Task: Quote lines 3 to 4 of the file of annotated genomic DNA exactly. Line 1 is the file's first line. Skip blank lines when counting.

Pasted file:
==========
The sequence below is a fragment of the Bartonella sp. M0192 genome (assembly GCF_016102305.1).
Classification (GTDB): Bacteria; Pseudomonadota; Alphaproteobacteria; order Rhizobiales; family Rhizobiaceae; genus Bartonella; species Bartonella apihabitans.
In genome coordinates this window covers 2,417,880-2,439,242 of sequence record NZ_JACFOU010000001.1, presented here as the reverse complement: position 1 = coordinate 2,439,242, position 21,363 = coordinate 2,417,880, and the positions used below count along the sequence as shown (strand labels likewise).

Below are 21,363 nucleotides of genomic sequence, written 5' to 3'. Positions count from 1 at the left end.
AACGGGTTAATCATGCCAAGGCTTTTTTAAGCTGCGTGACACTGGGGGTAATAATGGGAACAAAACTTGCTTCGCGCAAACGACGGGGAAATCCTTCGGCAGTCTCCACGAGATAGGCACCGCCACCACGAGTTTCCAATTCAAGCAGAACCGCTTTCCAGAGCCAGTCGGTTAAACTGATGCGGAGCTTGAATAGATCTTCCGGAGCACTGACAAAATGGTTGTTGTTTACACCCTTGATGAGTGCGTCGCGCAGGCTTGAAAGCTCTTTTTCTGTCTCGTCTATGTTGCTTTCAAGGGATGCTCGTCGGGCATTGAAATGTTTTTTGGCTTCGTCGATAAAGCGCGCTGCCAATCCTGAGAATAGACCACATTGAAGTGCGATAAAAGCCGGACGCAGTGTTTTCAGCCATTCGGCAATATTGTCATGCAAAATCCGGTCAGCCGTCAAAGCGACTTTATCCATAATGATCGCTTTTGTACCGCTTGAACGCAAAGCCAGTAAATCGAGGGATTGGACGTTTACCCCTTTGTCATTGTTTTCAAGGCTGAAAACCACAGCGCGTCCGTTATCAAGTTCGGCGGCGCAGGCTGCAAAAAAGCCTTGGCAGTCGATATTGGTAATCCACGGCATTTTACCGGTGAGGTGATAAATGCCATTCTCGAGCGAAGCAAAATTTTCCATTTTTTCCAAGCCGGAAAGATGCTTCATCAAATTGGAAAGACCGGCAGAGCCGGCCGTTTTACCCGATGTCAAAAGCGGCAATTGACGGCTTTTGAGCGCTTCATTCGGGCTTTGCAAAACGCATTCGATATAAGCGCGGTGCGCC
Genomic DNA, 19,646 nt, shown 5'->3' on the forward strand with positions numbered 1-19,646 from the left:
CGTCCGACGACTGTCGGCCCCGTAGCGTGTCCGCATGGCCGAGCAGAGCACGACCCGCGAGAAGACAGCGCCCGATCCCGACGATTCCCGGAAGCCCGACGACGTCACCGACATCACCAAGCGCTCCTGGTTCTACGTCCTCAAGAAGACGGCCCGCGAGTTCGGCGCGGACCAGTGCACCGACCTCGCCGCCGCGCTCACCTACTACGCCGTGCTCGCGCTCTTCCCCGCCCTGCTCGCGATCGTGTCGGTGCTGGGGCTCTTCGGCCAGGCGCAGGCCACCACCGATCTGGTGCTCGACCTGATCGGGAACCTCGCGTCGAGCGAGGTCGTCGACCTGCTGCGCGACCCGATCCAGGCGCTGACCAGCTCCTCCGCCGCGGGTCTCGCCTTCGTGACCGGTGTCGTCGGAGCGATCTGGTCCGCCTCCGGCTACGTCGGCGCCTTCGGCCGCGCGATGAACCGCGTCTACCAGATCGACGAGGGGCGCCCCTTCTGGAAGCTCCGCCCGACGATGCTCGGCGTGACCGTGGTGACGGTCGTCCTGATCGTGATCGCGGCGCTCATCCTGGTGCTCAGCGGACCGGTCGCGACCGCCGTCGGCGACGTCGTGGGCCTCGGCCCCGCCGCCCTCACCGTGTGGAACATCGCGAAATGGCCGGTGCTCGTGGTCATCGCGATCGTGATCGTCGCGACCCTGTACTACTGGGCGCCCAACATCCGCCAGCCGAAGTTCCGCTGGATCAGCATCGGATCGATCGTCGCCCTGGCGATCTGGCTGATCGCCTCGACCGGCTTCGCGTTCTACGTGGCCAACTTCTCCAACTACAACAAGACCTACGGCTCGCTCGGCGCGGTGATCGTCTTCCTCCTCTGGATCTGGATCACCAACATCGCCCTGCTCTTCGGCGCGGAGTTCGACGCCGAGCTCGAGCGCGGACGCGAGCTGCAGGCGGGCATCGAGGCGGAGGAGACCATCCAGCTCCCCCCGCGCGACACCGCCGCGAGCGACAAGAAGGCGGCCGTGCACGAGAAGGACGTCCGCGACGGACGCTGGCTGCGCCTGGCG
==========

In genome coordinates this window covers 2,417,880-2,439,242 of sequence record NZ_JACFOU010000001.1, presented here as the reverse complement: position 1 = coordinate 2,439,242, position 21,363 = coordinate 2,417,880, and the positions used below count along the sequence as shown (strand labels likewise).

Below are 21,363 nucleotides of genomic sequence, written 5' to 3'. Positions count from 1 at the left end.